Problem Becoming Demonstrably Worse

In the 80 years since we started keeping records on the West Fork at US59, the river has crested over 50 feet 40 times – once every other year. But in the last 11 months, floods have reached that height SIX times – more than once every other month. We topped 50 feet in the latest flood just minutes ago. All resulted from relatively minor rains. This sudden surge in frequency did not result from global warming.

Is it all a statistical fluke? Wetter than usual weather? El Niño? Upstream development? Perhaps some of each. But one would have to be blind to dismiss the sediment buildup in the river. A delta is marching steadily downstream, creating blockages that back water up.

The West Fork just before Kingwood’s annexation in 1996 and after Harvey. Comparison shows advancing sediment buildups blocking the river.

The High Cost of Ignoring Expert Advice and Routine Maintenance

Harvey brought the high cost of ignoring expert advice and routine maintenance into sharp focus. The lack of a survey that could have been conducted in a few days is costing the City months of delays and potentially tens of millions of dollars in State and Federal assistance. This exposes hundreds of thousands of residents to needless flood risk and undermines property values.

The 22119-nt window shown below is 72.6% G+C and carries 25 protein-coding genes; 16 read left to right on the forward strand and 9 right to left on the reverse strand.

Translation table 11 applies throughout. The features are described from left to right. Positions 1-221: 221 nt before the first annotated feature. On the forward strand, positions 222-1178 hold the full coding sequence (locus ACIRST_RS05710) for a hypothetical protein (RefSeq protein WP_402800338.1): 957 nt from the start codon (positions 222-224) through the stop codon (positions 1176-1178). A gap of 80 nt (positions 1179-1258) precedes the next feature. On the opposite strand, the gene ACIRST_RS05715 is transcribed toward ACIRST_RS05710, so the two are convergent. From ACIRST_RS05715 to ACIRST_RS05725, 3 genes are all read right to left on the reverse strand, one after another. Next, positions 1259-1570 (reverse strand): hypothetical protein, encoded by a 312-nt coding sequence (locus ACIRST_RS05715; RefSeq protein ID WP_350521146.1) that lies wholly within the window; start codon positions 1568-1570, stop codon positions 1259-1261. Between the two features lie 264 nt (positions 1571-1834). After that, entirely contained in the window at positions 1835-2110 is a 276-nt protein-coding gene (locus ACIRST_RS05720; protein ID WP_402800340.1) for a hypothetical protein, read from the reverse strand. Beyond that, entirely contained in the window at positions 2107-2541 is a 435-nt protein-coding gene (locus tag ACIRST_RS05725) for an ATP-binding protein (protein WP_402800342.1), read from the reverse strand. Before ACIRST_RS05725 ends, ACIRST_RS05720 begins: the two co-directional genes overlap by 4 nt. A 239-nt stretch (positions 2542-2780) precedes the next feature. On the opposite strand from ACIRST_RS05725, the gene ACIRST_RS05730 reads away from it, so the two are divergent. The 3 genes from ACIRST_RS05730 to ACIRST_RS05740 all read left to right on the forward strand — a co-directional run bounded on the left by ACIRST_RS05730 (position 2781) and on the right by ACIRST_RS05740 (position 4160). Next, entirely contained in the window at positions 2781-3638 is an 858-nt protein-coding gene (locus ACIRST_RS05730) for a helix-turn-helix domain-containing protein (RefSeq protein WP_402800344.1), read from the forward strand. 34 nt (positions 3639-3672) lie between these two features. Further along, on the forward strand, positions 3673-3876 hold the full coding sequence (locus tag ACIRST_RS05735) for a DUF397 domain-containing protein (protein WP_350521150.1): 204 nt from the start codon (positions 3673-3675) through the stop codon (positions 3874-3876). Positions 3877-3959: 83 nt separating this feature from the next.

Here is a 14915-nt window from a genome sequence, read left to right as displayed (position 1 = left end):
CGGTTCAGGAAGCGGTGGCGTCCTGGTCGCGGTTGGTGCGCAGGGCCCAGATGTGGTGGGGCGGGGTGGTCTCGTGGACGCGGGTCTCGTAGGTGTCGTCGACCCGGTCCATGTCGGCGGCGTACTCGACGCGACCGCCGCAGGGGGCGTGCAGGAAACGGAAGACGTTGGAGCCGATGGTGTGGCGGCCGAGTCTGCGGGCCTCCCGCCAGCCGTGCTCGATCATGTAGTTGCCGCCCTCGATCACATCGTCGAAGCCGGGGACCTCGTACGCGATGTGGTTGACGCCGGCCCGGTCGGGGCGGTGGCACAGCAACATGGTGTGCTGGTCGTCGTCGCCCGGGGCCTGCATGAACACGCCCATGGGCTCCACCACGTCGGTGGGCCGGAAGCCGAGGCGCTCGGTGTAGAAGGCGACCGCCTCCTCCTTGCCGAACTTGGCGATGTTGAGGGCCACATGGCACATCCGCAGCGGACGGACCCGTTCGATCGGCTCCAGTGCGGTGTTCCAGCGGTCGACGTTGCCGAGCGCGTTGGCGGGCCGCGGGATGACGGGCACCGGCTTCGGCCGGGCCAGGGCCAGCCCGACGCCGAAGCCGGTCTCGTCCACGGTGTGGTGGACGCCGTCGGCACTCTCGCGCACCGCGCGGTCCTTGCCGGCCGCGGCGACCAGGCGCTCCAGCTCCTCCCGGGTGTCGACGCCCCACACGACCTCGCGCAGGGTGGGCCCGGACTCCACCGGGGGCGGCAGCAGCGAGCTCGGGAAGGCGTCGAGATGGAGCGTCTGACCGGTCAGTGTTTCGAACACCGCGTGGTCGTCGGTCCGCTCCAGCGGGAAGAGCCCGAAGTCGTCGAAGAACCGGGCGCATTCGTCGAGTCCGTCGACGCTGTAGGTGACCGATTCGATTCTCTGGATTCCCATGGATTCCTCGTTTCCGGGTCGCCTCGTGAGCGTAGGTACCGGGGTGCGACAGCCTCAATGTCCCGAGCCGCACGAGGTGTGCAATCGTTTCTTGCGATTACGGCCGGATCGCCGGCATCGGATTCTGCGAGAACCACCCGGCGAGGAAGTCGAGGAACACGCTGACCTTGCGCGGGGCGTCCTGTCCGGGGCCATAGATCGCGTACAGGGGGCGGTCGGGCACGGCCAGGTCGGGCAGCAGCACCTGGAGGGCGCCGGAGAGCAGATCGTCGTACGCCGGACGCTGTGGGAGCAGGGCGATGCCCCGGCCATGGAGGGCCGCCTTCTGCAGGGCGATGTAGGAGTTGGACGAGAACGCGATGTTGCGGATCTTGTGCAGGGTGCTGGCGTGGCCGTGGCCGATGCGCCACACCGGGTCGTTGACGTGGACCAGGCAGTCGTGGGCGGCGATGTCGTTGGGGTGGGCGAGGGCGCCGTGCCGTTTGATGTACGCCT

What Needs to Happen

All of this underscores the need to budget for and maintain one’s own property. Drainage fees, which we just put a lock box around, should easily handle the City’s portion of dredging projects and surveys.

How do we break this impasse?

FEMA and the Corps need to restore the conveyance of the river that existed before Harvey. Estimate it using available evidence like aerial photos and satellite images. We’ll never have an exact figure. So quit using that as an excuse to put hundreds of thousands of people at risk. Let’s get started with dredging what we can. Legally.

In return, the City could commit to annual river surveys that document the status of the river before each hurricane season.

The City also could commit to a regular maintenance dredging program to keep sediment at a sub-acute level. The annual surveys will determine the exact amounts and frequencies.

The City could also throw its weight behind legislative efforts to move sand mines out of the floodway, where they contribute to levels of sedimentation far beyond natural rates.

I’m not a mediator and I’m not the Mayor, but that sounds like a fair compromise that can protect residents as well as officials on both sides of this negotiation.

Floods don’t happen as often as police or fire emergencies, but when they do, they affect hundreds of thousands of people in ways that can be just as life altering. This is a public safety issue. Let’s go. Reach an agreement, please!

These are my opinions on matters of public policy, protected by the First Amendment of the U.S. Constitution and the Anti-SLAPP statute of the Great State of Texas.

Posted by Bob Rehak on January 4, 2019

493 Days since Hurricane Harvey